Letters to Leo
By Esther Rosenfield

A Couple
Dir. Frederick Wiseman, France, Zipporah Films

We think we know what a Frederick Wiseman movie looks like. Out of the 45 feature films he made up to this year in his 55-year career, 43 of them have been documentaries, known for their direct, observational approach, depicting isolated scenes of human behavior without explicit commentary. In many ways, his 46th film, A Couple, feels like it belongs squarely within his expansive canon, but it takes a form he has rarely engaged with. A Couple isn’t a documentary, making it only Wiseman’s third non-nonfiction feature. While one can’t claim his other films blur the lines between fiction and non-fiction, his work has always approached reality from a storyteller’s point of view. In 2020, the New York Times suggested that Wiseman was the “Great American Novelist” for the way his body of work, taken as a whole, represented an overarching and complex portrait of American life. A Couple isn’t about America or Americans, but it paints a striking picture of the societal strictures which rule our daily lives.

Like his two previous non-documentary films, Seraphita’s Diary (1982) and The Last Letter (2002), A Couple is a one-woman show, a concession made when Covid lockdowns made a large-scale documentary shoot impossible. The hour-long A Couple (very nearly the shortest in a career of prodigious runtimes) adapts the diaries and letters of Sophia Tolstoy, wife of author Leo Tolstoy, into a series of monologues about their life together. French actress Nathalie Boutefeu plays a version of Sophia, seemingly plucked out of time and given to wandering a coastal garden on the island of Belle-Île off the coast of France, reading excerpts from her diary and her letters to Leo from over the course of their relationship.

A Couple adopts the rhythm of Wiseman’s documentaries to a much greater degree than Seraphita’s Diary or The Last Letter. His nonfiction films often feature a binary structure alternating between set pieces and ambient montage. The set pieces are scenes of dialogue and action, and they are buffered by atmospheric sequences of natural surroundings and contextless activity. A Couple moves in the same way, floating in and out of Sophia’s monologues to focus on a flower, a frog, a crashing wave. While this paired structure gives his documentaries a reliable rigidity, A Couple feels more elliptical. The monologue segments flow back and forth through time like an unmoored stream of consciousness. Sophia always seems to speak retrospectively, as an older woman full of regret and even scorn for her younger self. The real Sophia outlived Leo by nine years, and the ease with which the film’s version voices her spite for him suggests a woman whose only freedom from the pressures of marriage came when her husband died.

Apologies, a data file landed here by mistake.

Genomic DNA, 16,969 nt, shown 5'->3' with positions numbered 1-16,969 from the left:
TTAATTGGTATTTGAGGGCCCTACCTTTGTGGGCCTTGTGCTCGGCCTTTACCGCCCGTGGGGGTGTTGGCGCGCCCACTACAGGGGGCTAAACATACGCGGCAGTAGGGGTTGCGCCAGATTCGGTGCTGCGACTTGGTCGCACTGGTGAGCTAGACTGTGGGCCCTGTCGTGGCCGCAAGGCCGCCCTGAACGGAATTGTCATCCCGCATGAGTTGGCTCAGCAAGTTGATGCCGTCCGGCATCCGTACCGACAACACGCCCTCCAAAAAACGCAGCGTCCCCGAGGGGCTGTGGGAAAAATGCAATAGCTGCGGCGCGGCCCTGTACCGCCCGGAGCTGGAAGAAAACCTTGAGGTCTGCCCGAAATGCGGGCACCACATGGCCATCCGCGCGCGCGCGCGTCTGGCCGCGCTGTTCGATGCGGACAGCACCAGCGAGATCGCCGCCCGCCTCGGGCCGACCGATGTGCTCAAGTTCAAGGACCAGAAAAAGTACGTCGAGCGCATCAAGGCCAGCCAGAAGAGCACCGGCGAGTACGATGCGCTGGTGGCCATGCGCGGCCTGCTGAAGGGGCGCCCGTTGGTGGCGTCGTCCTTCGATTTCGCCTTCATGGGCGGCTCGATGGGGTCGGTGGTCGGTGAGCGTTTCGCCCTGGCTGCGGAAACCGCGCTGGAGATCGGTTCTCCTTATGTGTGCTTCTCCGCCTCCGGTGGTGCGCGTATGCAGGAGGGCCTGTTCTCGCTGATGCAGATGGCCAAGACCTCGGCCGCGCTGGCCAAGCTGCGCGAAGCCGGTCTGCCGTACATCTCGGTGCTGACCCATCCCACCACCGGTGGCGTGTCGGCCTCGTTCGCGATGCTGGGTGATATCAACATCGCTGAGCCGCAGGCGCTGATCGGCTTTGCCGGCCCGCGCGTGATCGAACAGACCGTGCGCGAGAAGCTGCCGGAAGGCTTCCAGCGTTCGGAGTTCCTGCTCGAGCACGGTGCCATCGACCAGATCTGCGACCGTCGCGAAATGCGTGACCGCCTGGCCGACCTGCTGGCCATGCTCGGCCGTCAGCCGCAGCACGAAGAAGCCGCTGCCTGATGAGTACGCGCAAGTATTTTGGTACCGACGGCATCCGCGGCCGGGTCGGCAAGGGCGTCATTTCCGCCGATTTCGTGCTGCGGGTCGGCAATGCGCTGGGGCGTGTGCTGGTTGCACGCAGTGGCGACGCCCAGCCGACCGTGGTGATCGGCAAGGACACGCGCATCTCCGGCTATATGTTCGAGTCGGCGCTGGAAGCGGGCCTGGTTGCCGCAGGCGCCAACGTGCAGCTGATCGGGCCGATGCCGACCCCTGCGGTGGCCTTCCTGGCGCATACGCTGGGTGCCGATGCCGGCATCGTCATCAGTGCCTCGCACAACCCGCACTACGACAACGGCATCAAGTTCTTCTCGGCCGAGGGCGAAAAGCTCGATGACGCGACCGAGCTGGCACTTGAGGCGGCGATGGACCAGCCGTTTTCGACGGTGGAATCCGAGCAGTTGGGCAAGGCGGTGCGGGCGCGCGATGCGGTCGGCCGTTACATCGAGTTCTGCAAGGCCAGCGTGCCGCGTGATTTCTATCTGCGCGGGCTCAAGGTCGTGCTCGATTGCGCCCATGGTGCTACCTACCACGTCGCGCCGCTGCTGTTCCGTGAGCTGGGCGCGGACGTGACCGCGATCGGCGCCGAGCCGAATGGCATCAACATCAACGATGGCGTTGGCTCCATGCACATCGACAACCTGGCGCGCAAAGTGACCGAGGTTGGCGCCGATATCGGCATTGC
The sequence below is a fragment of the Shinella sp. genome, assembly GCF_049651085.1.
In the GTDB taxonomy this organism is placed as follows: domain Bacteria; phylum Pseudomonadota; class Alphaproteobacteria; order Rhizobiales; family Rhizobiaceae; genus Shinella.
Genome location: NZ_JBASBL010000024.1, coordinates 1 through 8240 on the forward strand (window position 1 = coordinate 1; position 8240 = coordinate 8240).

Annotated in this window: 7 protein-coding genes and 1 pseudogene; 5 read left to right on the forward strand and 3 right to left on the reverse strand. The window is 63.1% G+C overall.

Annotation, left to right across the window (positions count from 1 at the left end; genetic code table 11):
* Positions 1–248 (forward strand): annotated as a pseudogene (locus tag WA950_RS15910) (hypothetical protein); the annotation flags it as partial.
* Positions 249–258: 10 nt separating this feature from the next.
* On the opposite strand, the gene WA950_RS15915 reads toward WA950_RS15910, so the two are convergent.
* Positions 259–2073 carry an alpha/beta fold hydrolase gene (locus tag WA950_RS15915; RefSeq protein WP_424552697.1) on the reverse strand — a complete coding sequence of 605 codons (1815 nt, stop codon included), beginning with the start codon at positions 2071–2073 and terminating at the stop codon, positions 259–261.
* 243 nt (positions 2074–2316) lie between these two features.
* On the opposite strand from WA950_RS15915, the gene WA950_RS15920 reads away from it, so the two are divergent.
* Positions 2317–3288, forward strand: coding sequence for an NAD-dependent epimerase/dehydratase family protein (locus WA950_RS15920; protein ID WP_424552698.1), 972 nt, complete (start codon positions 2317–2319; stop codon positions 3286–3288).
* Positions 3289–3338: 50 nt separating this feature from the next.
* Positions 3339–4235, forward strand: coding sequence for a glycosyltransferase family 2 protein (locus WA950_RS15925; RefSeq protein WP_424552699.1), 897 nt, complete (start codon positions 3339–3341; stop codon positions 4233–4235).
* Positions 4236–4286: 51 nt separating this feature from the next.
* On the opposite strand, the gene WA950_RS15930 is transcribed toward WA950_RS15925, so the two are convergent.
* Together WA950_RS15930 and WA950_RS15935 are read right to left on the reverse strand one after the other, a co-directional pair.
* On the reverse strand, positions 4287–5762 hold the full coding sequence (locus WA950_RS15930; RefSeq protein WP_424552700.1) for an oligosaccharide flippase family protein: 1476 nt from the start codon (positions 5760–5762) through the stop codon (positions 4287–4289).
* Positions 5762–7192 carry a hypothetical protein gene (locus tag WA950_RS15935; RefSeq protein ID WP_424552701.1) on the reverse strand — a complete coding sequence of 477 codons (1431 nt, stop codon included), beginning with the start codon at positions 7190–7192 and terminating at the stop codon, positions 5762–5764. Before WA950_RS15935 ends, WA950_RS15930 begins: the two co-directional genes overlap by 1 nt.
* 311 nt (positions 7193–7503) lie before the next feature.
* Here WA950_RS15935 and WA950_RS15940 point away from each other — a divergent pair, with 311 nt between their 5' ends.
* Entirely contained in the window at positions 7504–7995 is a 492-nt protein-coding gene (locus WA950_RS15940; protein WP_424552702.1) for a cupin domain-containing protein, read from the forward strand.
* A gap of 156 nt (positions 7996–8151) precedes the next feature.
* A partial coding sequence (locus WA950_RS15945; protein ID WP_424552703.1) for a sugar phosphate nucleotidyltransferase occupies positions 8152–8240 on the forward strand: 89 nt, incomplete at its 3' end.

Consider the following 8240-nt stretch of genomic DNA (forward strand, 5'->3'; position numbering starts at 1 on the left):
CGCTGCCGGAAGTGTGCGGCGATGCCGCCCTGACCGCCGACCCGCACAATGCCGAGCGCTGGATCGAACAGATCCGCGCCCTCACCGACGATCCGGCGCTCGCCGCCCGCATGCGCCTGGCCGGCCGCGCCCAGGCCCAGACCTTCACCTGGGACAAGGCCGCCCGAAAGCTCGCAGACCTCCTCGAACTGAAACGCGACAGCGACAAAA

Wiseman often chooses clear, pretenseless titles (Model, Welfare, Hospital, City Hall etc.). Watching them, though, one gets the sense that most could take the name of his 1976 film Meat. His more unsparing films depict society as an endless grind of pain, hypocrisy, violence and death from which human connection and understanding is little solace, if indeed it can be achieved at all. In A Couple, too, we see how the burdensome expectations of being both wife and husband in the late 19th century crushed every bit of the Tolstoys’ genuine affection for one another. The strain of playing the roles society prescribes for us is one of Wiseman’s most consistent themes. In only his second film, High School (1968), Wiseman depicted authority figures disallowing students from expressing individuality. A frequent question raised in discussion of documentaries, and particularly Wiseman’s given their direct aesthetic, is whether the simple fact of being filmed influences people to act inconsistently, to perform rather than be natural. This critique fails to grasp that so much of Wiseman’s project is to show how we are all performing, all the time. It’s ironic that it took an ostensibly fictional project for him to depict someone breaking free of the performance which has defined her life, voicing private thoughts that she would never say in public. It is only outside the boundaries of everyday life that someone like Sophia can speak honestly about her experiences. Even the nature of Boutefeu’s performance, as a French actress playing a Russian woman, calls to attention the fabrication of the proceedings.

A Couple could be uncharitably described as repetitive; Sophia returns again and again to the ways her husband wounded and slighted her, and even at a mere hour of runtime the film can feel as though it’s retreading old ground. But the film is slipperier than these repetitions initially make it seem. Boutefeu’s gaze is constantly shifting. Sometimes she speaks aimlessly to the world around her, other times she looks just off-camera as though she’s being interviewed. In the film’s most startling moments, she looks directly into the camera, something Wiseman takes care to avoid showing in his other, nonfiction films. While Wiseman’s documentaries are full of extemporaneously delivered monologues, her stare in these moments creates a comparatively confrontational dynamic. We are not voyeuristically listening in on this woman speaking, but rather being made the target of her speech. This is the biggest demand Wiseman makes of his audience with A Couple, which implores us to hear rather than just listen.